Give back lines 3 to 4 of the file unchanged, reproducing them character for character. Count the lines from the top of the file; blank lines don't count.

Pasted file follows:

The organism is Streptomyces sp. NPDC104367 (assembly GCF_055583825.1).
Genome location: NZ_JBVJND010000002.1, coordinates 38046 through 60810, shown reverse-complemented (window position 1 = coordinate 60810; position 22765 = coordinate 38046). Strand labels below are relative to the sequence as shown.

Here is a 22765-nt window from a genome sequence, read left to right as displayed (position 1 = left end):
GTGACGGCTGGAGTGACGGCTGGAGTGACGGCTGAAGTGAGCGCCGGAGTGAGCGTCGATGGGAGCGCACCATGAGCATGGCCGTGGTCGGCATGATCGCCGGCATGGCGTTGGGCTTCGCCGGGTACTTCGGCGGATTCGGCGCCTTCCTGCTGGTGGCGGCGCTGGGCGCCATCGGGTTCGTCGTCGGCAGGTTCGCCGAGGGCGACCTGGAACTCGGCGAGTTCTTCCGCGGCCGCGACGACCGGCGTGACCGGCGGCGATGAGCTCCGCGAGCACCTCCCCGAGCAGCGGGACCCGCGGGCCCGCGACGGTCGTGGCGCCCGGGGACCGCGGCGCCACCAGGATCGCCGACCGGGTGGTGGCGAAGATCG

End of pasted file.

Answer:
Here is a 22765-nt window from a genome sequence, read left to right as displayed (position 1 = left end):
GTGACGGCTGGAGTGACGGCTGGAGTGACGGCTGAAGTGAGCGCCGGAGTGAGCGTCGATGGGAGCGCACCATGAGCATGGCCGTGGTCGGCATGATCGCCGGCATGGCGTTGGGCTTCGCCGGGTACTTCGGCGGATTCGGCGCCTTCCTGCTGGTGGCGGCGCTGGGCGCCATCGGGTTCGTCGTCGGCAGGTTCGCCGAGGGCGACCTGGAACTCGGCGAGTTCTTCCGCGGCCGCGACGACCGGCGTGACCGGCGGCGATGAGCTCCGCGAGCACCTCCCCGAGCAGCGGGACCCGCGGGCCCGCGACGGTCGTGGCGCCCGGGGACCGCGGCGCCACCAGGATCGCCGACCGGGTGGTGGCGAAGATCG